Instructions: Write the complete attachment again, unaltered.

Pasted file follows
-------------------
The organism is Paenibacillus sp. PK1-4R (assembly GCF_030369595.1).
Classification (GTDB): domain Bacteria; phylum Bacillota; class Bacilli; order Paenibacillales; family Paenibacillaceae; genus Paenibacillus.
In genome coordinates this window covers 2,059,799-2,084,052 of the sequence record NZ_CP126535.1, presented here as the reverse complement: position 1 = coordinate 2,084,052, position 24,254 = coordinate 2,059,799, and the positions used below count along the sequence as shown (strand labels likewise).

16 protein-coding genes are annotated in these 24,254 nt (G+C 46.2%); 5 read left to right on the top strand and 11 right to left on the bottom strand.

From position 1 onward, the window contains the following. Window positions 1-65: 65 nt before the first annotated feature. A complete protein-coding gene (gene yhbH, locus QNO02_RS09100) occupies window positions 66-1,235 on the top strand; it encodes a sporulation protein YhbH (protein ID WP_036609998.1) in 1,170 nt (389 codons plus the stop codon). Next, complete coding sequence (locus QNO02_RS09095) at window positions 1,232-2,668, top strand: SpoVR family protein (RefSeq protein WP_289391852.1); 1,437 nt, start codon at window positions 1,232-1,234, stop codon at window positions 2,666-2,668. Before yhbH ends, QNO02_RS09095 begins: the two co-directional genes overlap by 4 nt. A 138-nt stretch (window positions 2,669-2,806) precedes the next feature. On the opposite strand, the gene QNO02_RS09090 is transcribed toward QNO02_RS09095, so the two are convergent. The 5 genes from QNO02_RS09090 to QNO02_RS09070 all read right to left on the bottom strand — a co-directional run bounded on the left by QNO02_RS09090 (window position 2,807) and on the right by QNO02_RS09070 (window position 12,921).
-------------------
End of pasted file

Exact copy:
The organism is Paenibacillus sp. PK1-4R (assembly GCF_030369595.1).
Classification (GTDB): domain Bacteria; phylum Bacillota; class Bacilli; order Paenibacillales; family Paenibacillaceae; genus Paenibacillus.
In genome coordinates this window covers 2,059,799-2,084,052 of the sequence record NZ_CP126535.1, presented here as the reverse complement: position 1 = coordinate 2,084,052, position 24,254 = coordinate 2,059,799, and the positions used below count along the sequence as shown (strand labels likewise).

16 protein-coding genes are annotated in these 24,254 nt (G+C 46.2%); 5 read left to right on the top strand and 11 right to left on the bottom strand.

From position 1 onward, the window contains the following. Window positions 1-65: 65 nt before the first annotated feature. A complete protein-coding gene (gene yhbH, locus QNO02_RS09100) occupies window positions 66-1,235 on the top strand; it encodes a sporulation protein YhbH (protein ID WP_036609998.1) in 1,170 nt (389 codons plus the stop codon). Next, complete coding sequence (locus QNO02_RS09095) at window positions 1,232-2,668, top strand: SpoVR family protein (RefSeq protein WP_289391852.1); 1,437 nt, start codon at window positions 1,232-1,234, stop codon at window positions 2,666-2,668. Before yhbH ends, QNO02_RS09095 begins: the two co-directional genes overlap by 4 nt. A 138-nt stretch (window positions 2,669-2,806) precedes the next feature. On the opposite strand, the gene QNO02_RS09090 is transcribed toward QNO02_RS09095, so the two are convergent. The 5 genes from QNO02_RS09090 to QNO02_RS09070 all read right to left on the bottom strand — a co-directional run bounded on the left by QNO02_RS09090 (window position 2,807) and on the right by QNO02_RS09070 (window position 12,921).